- Surgeon, Anesthetist and Registered Practitioner: What are the key concerns for recovery and management of this patient?
However, when deciding the quantum of punishment, the mitigating circumstances need to be considered.
Does the hospital have a protocol in place to avoid such mistakes? Generally, a minimum of two ID marks are required to be checked at the time of surgery. More than one patient can have the same name; room numbers may not be reliable as an identification mark. Matching of HUID no. is important.
Being overworked, lack of resources and infrastructure, insufficient staff etc. is no excuse for not following such a checklist.
There should be guidelines and/or protocols in place, which should be strictly implemented. If there are no guidelines, then there is an urgent need to develop them as per requirements. The checklist must be completed for each patient who undergoes a surgery, including under LA. It also must be documented in the patient chart.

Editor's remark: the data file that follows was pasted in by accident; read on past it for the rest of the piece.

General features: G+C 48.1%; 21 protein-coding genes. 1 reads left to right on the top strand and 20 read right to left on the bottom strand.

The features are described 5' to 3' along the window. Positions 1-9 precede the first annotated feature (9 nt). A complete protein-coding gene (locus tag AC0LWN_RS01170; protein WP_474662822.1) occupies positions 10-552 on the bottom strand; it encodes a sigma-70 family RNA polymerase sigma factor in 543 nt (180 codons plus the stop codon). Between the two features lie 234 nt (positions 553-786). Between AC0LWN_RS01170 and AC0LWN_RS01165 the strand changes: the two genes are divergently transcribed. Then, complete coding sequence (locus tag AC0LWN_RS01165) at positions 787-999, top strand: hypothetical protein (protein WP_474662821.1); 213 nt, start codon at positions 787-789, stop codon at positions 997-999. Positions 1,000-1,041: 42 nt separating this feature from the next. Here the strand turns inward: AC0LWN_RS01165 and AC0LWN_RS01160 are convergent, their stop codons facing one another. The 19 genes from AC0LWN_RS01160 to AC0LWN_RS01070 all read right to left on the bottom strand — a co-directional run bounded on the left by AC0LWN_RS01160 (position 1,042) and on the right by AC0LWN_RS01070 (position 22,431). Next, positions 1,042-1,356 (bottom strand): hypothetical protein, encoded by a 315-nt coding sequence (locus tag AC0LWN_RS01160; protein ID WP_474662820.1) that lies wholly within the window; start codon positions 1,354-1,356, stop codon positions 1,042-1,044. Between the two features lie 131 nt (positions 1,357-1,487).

By following these few but crucial steps, such errors can be minimized. It also ensures effective team work.
This mistake is not just that of the doctor alone. It is also a result of system failure and administration error.
Dr KK Aggarwal
Padma Shri Awardee
Vice President CMAAO
Group Editor-in-Chief IJCP Publications
Vice President CMAAO
Group Editor-in-Chief IJCP Publications
President Heart Care Foundation of India
Immediate Past National President IMA